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The Public Is Getting Totally Ripped Off on the Price of Meat, and Doesn't Know It

Our taxes subsidize the animal food industry.

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Thus, the last century has also seen a significant increase in ani­mal food consumption and its ugly cousin, obesity. Annual per-capita meat consumption has nearly doubled in the United States over the last century to its current level of 200 pounds per person. Our meat and egg consumption levels are well above USDA recommendations, and this is one reason we’re growing dangerously heavier. Two in three Americans are overweight and one in three is obese.

But it wasn’t always like this. Fifty years ago, only one in eight Americans was obese. The national obesity figure increased by an average of about one-half percentage point per year for the past five decades, moving almost in lockstep with the rise of factory farming and the decline of animal foods’ retail prices. Of course, higher con­sumption of meat and dairy is not the only reason for our nation’s health issues—we also eat more sugary and processed foods than we used to—but as we’ll see, volumes of research show that animal foods are a major contributing factor.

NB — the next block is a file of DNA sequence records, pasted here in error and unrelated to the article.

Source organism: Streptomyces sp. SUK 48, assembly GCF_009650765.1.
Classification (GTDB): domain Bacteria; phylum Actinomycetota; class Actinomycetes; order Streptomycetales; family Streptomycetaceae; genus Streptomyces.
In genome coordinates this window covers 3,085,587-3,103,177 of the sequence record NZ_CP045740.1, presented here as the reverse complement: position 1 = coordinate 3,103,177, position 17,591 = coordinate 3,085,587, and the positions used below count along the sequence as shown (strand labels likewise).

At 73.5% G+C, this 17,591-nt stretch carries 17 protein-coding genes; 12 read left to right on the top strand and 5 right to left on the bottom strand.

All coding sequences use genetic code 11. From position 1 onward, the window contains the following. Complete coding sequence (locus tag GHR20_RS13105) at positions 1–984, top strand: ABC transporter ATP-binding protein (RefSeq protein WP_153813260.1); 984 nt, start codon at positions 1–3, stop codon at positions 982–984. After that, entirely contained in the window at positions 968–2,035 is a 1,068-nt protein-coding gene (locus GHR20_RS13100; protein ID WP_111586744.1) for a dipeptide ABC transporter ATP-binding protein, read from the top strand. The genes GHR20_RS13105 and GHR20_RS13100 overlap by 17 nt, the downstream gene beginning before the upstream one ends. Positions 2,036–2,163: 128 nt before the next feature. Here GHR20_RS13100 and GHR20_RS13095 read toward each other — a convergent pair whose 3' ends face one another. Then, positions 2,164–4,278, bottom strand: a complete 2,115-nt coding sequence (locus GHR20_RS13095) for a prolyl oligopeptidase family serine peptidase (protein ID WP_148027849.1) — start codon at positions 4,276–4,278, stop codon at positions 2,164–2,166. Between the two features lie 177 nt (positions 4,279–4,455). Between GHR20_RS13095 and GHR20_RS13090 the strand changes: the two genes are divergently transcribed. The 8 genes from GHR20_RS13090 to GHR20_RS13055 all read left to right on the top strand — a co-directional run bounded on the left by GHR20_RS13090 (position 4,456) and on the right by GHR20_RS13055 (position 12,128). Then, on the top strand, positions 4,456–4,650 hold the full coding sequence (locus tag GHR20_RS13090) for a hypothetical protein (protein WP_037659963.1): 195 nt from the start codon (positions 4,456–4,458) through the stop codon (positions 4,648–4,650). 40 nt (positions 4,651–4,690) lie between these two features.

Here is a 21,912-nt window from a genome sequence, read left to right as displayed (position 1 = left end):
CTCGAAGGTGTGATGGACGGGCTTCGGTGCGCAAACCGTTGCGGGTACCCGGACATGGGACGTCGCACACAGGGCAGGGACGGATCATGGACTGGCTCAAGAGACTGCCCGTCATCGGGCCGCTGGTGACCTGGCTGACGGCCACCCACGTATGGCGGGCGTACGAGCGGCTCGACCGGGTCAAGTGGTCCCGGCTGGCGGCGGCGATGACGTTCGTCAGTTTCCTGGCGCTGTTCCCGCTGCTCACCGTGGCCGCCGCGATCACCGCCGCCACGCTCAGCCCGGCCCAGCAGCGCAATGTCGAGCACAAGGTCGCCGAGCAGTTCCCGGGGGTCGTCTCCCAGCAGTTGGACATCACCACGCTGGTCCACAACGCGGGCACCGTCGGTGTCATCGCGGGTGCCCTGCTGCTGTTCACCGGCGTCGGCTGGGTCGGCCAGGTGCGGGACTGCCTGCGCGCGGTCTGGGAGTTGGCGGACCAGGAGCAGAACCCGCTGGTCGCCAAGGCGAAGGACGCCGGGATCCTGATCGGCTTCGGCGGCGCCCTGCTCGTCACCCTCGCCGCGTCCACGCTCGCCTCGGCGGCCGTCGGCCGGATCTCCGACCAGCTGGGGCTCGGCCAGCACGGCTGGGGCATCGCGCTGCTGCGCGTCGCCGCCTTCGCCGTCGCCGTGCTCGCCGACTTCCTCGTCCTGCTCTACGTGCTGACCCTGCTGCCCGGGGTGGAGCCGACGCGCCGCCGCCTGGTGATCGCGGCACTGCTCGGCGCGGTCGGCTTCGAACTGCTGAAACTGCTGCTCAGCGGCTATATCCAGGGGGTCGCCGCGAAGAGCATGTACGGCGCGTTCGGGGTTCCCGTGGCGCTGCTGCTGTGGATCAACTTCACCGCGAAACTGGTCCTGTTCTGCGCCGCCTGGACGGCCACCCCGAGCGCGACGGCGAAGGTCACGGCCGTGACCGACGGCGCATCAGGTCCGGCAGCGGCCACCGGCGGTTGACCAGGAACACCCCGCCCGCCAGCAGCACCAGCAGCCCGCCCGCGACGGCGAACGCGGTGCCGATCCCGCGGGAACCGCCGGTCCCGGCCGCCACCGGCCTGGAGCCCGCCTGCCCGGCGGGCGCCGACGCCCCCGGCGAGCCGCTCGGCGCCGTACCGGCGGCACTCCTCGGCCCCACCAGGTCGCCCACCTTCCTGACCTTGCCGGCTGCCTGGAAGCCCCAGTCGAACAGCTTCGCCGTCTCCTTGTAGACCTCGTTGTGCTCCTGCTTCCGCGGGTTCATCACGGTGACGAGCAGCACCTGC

Finally, the steady rise of meatonomics has followed a disturbing, yet rampant political change: corporate influence over lawmaking has risen dramatically in the last half century. Driven largely by the expense of television advertising, the cost to get elected to US office has increased tenfold (in inflation-adjusted dollars) in the last fifty years. This skyrocketing price tag has in turn dramatically boosted the amounts spent to influence lawmakers and the number of lobby­ists peddling influence. (For a graphic example of how lobbying works at this level, check out the 2005 Golden Globe–nominated film Thank You for Smoking.) In the past three decades, as annual spending to influence Congress rose from $100 million to more than $3.5 billion (in inflation-adjusted dollars), lobbyists grew their ranks tenfold.

The animal food industry is just one of many special interests to capitalize on this massive change in spending and influence, but its efforts have been particularly successful. In the past few decades, the industry has convinced lawmakers to pass scores of state and federal laws that protect animal food production in a variety of ways. These include such disturbing examples as the emasculation of dozens of laws that once prohibited cruelty to farm animals and the passage of new prohibitions against food defamation, undercover investigations, food injury lawsuits, and phantom ecoterrorism.


Published with permission from Conari Press